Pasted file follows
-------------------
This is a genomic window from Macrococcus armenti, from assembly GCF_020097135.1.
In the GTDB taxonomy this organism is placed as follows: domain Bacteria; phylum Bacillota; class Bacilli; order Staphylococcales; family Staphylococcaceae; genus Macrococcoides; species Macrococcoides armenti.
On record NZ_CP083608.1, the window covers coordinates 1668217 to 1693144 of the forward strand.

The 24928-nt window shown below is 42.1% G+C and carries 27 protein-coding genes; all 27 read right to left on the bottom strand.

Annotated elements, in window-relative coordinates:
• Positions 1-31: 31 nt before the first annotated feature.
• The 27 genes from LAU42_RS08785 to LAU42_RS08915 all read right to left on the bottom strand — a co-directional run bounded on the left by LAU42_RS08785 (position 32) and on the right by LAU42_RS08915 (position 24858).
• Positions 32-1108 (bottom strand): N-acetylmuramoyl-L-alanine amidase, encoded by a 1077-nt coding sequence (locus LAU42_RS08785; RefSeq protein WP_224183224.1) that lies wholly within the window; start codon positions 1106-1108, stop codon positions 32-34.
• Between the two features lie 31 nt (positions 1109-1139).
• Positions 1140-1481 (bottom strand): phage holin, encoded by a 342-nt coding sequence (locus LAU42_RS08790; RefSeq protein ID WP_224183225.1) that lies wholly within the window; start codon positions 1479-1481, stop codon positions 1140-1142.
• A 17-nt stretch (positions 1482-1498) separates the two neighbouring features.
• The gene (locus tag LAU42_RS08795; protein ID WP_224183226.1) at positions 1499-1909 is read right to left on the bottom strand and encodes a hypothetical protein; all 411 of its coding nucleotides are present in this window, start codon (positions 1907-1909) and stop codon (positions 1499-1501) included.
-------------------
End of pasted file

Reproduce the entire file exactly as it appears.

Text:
This is a genomic window from Macrococcus armenti, from assembly GCF_020097135.1.
In the GTDB taxonomy this organism is placed as follows: domain Bacteria; phylum Bacillota; class Bacilli; order Staphylococcales; family Staphylococcaceae; genus Macrococcoides; species Macrococcoides armenti.
On record NZ_CP083608.1, the window covers coordinates 1668217 to 1693144 of the forward strand.

The 24928-nt window shown below is 42.1% G+C and carries 27 protein-coding genes; all 27 read right to left on the bottom strand.

Annotated elements, in window-relative coordinates:
• Positions 1-31: 31 nt before the first annotated feature.
• The 27 genes from LAU42_RS08785 to LAU42_RS08915 all read right to left on the bottom strand — a co-directional run bounded on the left by LAU42_RS08785 (position 32) and on the right by LAU42_RS08915 (position 24858).
• Positions 32-1108 (bottom strand): N-acetylmuramoyl-L-alanine amidase, encoded by a 1077-nt coding sequence (locus LAU42_RS08785; RefSeq protein WP_224183224.1) that lies wholly within the window; start codon positions 1106-1108, stop codon positions 32-34.
• Between the two features lie 31 nt (positions 1109-1139).
• Positions 1140-1481 (bottom strand): phage holin, encoded by a 342-nt coding sequence (locus LAU42_RS08790; RefSeq protein ID WP_224183225.1) that lies wholly within the window; start codon positions 1479-1481, stop codon positions 1140-1142.
• A 17-nt stretch (positions 1482-1498) separates the two neighbouring features.
• The gene (locus tag LAU42_RS08795; protein ID WP_224183226.1) at positions 1499-1909 is read right to left on the bottom strand and encodes a hypothetical protein; all 411 of its coding nucleotides are present in this window, start codon (positions 1907-1909) and stop codon (positions 1499-1501) included.